If you’ve ever gone on a hike in running shoes and felt a bit unstable, it’s probably because (shocker) running shoes are not meant for hiking. A proper pair of shoes is crucial for safety for any type of activity, but especially for hiking, which puts lots of pressure on your feet. We reached out to New Jersey podiatrist Sarah E. Haller, DPM, AACFAS, to get her recommendations for hiking boots that work for all kinds of terrain—from flat and forested to steep and mountainous. She sees everything from ankle sprains to broken toes and foot fractures and is also featured on TLC’s My Feet Are Killing Me, so she knows a thing or two about foot and ankle safety. Before making any plans, read her top recommendations for the five best hiking boots for women.
The 5 Best Hiking Boots for Women, According to a Podiatrist
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1. Keen Women's Targhee Ii Hiking Shoe
When we think of hiking shoes, we normally think of clunky boots, but this pair is far from it. It’s made with 100 percent nubuck leather, for goodness’ sake. Dr. Haller puts it best: “This shoe has a great heel counter [i.e., the thick rubbery part on the bottom of the heel] that helps stabilize the foot when walking on gravel trails. They aren’t too heavy duty, so they’re best for a low-key walk/hike.” Think more nature walk, less steep terrain.
2. Five Ten Women's Camp Four Hiking Shoe
“This brand is worn by Navy SEALs for both training and missions,” says Dr. Haller. As if that weren’t enough to pique our interest, she went on to explain why we civilians need them: “The lug sole design is supportive but also allows for adaptation on advanced and rough terrain. I really love that they have a leather upper, which adds even more support to prevent the dangerous ankle roll.”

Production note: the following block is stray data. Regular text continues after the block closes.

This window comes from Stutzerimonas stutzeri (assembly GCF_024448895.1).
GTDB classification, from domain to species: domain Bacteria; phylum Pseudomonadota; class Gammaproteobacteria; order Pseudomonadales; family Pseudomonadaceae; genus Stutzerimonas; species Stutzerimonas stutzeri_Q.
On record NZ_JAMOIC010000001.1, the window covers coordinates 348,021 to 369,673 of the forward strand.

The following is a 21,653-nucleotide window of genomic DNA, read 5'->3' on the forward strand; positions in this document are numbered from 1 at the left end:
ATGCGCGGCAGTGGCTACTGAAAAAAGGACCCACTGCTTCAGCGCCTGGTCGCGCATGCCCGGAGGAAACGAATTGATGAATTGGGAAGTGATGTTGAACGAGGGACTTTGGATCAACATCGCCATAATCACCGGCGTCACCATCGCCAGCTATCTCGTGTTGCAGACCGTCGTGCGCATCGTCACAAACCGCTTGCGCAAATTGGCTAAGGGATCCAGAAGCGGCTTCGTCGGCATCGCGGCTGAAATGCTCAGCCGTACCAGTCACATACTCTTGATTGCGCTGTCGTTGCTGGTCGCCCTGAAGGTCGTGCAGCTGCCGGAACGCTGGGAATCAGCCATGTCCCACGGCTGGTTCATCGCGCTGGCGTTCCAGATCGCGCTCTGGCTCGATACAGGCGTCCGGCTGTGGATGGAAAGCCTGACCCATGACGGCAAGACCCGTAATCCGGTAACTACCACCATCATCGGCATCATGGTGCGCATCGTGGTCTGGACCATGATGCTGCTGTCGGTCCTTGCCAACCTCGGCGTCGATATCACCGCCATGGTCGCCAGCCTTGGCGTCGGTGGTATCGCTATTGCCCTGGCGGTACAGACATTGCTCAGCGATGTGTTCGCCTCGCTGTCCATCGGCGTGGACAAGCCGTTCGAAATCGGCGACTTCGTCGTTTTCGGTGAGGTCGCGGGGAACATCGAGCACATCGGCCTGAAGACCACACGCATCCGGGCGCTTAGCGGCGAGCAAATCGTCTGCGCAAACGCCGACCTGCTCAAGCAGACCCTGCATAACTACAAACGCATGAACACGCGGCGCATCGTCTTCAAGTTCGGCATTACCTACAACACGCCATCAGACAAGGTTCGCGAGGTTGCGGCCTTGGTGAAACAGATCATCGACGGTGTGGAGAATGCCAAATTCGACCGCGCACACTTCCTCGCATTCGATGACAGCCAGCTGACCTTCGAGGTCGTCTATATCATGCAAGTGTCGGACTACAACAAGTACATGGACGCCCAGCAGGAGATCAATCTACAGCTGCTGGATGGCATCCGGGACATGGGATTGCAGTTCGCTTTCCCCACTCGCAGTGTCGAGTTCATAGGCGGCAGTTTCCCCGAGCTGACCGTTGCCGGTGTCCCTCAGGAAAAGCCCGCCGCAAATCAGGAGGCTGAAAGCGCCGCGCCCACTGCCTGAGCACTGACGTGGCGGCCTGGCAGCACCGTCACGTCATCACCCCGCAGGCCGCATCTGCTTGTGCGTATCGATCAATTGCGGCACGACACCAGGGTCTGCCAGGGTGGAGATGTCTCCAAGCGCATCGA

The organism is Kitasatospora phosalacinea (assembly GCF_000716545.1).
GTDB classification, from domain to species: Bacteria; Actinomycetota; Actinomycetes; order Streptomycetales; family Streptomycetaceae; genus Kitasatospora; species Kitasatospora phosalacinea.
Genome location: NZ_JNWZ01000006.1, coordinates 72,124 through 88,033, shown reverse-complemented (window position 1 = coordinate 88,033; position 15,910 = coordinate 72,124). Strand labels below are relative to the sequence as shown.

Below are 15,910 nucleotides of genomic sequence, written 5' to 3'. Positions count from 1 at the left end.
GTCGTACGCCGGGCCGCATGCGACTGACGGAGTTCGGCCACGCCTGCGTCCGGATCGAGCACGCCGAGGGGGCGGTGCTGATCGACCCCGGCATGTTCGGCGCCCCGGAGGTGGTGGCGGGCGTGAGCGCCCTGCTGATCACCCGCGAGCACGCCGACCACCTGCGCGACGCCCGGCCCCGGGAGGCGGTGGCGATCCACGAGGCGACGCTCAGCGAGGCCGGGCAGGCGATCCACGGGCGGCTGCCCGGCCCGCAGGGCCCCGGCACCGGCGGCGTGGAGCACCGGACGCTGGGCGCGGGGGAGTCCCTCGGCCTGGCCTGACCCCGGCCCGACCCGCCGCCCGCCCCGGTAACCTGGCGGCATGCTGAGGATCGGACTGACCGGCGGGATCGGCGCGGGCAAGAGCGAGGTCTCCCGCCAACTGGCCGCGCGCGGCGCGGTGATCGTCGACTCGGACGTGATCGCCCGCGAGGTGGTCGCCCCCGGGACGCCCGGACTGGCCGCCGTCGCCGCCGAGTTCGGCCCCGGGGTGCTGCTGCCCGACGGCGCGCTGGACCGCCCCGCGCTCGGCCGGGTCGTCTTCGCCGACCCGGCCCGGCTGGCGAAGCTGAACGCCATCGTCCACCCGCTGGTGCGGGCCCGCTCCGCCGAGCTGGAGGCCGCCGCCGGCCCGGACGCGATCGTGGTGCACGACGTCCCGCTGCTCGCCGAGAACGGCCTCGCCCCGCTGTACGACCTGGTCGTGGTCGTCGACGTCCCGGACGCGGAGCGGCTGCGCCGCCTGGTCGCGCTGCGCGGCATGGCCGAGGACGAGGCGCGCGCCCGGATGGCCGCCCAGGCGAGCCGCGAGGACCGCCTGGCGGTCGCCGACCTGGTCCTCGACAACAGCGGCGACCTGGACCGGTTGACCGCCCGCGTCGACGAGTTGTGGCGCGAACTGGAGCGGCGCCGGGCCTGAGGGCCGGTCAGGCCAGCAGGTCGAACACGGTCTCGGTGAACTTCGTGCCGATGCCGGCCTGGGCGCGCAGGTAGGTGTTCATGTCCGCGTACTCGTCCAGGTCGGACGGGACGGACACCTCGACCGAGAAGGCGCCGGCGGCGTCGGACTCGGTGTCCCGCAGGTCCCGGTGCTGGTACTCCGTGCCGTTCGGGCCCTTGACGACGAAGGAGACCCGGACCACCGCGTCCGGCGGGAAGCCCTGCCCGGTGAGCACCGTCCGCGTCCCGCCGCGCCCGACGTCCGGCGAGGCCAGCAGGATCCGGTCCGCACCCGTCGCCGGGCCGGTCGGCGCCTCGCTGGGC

3. Merrell Alverstone Mid Waterproof
At first glance, these look kind of like a cool pair of high-tops, not hiking shoes. But Dr. Haller approves of them for their more technical details, like an antimicrobial treatment on the interior to keep foot odor and fungus away. “The toe box in this shoe [the front part of the shoe where the toes sit] is wide, which is best for people with toes that like to spread out so they don’t get too crampy and uncomfortable mid-hike,” she tells us. But if you’re looking for a pair that can withstand lots of time in the water, she suggests opting for canyoneering shoes instead, which fend off fungus and prevent your feet from slipping around inside the shoes.
4. Clarks Women’s Wave Hiker Ankle Boot
While this shoe might not look like much, Dr. Haller explains that it actually has a lot more safety features than a typical sneaker. “This style of hiking shoe has a surprising amount of traction and features a more secure lace-up front with additional cushion around the ankle. I’d suggest wearing these on a low-key hiking trail that’s well paved with sand or soil,” she says. “But what I really love about this pair is that it allows for more flexibility than the other rigid options, so it feels similar to a regular old sneaker, which novice hikers will appreciate.”
5. Salomon X Ultra 3 Mid Gtx
The most common foot injuries Dr. Haller sees? Sprains and fractures. And these hiking shoes help prevent both. “This shoe is lighter than some of the other options, yet still suitable for rugged hiking trails, thanks to a high upper and grommets along the ankle that allow for a secure, pull-tight fit,” she says. “Because of that, your feet will stay super stable while walking on rocks and uneven terrain, and these shoes prevent a lot of mid-foot twisting that can send people to my office for sprains and fractures.”